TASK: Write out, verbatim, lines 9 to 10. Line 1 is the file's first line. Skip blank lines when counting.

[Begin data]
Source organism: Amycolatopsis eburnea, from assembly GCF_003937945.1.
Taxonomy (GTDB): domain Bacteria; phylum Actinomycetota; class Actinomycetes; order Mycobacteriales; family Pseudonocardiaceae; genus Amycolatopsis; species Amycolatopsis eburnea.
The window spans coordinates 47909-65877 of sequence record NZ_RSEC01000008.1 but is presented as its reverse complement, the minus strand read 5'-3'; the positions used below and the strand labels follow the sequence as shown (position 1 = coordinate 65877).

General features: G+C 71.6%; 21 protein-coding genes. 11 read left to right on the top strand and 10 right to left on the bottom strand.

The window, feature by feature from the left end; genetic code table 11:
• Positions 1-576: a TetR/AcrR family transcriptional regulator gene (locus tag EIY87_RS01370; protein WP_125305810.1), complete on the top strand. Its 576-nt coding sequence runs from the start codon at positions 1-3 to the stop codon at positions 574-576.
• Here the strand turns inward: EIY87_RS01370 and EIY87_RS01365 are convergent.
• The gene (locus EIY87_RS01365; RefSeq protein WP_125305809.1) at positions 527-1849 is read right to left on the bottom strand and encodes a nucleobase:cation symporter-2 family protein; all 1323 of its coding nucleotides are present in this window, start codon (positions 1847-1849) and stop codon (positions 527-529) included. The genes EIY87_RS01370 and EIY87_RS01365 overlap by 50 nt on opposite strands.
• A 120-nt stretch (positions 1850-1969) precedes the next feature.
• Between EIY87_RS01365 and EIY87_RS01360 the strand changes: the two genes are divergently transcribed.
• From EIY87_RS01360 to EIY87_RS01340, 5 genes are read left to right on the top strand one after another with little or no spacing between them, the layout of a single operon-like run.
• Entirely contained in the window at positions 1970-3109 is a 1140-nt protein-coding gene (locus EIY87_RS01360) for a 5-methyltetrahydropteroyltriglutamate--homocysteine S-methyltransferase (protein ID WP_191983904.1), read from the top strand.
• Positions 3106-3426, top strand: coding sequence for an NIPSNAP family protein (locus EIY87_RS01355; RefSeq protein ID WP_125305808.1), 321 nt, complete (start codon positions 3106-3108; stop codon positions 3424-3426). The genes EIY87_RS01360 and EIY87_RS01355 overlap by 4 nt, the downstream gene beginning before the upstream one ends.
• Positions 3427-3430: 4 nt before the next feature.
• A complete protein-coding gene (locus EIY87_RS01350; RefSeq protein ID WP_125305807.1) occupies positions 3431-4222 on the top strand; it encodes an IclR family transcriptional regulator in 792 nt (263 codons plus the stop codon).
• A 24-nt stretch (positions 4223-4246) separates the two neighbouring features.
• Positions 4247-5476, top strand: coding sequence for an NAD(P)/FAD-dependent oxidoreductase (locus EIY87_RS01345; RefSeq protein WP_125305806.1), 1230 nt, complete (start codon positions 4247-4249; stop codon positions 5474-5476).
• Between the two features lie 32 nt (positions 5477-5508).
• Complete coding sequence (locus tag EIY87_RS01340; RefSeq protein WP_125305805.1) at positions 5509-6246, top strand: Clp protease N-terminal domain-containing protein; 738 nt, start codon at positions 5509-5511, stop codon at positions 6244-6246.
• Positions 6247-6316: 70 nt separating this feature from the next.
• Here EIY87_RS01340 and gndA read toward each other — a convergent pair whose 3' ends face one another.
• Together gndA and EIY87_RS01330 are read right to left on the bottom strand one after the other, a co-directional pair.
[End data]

• A 120-nt stretch (positions 1850-1969) precedes the next feature.
• Between EIY87_RS01365 and EIY87_RS01360 the strand changes: the two genes are divergently transcribed.